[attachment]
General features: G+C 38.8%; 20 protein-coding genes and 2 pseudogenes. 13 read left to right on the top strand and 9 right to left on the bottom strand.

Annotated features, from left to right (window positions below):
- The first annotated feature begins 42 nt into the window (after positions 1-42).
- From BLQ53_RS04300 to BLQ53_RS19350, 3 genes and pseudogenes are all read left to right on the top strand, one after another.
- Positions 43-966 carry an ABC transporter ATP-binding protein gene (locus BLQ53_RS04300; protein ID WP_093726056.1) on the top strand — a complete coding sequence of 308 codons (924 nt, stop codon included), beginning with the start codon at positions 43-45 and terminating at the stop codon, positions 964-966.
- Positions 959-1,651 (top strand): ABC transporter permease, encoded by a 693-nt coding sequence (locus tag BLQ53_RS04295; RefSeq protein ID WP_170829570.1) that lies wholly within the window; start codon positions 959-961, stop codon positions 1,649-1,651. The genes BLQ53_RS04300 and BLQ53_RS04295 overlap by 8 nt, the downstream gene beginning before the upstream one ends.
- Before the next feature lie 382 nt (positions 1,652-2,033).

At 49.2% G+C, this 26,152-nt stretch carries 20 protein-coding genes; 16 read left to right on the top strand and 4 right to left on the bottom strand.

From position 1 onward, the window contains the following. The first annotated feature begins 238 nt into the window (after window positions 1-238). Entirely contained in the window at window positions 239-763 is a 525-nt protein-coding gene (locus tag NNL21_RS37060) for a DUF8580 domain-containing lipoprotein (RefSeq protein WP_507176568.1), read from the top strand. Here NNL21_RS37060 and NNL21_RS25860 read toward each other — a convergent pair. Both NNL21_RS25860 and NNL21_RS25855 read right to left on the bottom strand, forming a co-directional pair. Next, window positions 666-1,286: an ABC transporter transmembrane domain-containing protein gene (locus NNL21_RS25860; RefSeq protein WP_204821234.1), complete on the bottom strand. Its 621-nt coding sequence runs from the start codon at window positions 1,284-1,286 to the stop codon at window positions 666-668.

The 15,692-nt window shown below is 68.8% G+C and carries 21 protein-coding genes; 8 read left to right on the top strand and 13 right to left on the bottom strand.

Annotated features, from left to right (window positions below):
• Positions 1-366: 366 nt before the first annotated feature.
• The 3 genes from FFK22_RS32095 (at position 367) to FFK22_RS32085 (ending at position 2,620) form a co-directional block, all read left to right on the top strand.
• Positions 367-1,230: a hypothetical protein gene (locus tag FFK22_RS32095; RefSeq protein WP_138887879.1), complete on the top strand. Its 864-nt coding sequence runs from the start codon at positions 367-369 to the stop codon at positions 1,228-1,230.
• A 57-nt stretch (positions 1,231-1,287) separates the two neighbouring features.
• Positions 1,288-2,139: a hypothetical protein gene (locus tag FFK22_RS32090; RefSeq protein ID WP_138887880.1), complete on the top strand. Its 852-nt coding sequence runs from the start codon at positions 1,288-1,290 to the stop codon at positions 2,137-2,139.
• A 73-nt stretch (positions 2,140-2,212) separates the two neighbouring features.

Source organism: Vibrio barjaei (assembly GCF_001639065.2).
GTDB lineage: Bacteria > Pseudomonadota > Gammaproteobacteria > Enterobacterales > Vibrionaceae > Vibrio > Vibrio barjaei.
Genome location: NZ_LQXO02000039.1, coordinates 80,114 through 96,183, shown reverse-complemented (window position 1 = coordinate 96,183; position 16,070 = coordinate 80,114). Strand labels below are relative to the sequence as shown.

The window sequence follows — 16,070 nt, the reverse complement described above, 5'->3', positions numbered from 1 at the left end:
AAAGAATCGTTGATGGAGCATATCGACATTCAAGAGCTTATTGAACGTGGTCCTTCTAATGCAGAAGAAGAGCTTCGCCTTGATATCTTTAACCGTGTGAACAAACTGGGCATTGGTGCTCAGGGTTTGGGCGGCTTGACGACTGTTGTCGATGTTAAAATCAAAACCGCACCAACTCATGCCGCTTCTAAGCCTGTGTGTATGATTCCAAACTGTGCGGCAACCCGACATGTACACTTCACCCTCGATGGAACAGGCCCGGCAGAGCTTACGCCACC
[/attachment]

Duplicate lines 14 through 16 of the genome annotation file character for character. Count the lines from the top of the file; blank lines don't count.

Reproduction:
• Positions 367-1,230: a hypothetical protein gene (locus tag FFK22_RS32095; RefSeq protein WP_138887879.1), complete on the top strand. Its 864-nt coding sequence runs from the start codon at positions 367-369 to the stop codon at positions 1,228-1,230.
• A 57-nt stretch (positions 1,231-1,287) separates the two neighbouring features.
• Positions 1,288-2,139: a hypothetical protein gene (locus tag FFK22_RS32090; RefSeq protein ID WP_138887880.1), complete on the top strand. Its 852-nt coding sequence runs from the start codon at positions 1,288-1,290 to the stop codon at positions 2,137-2,139.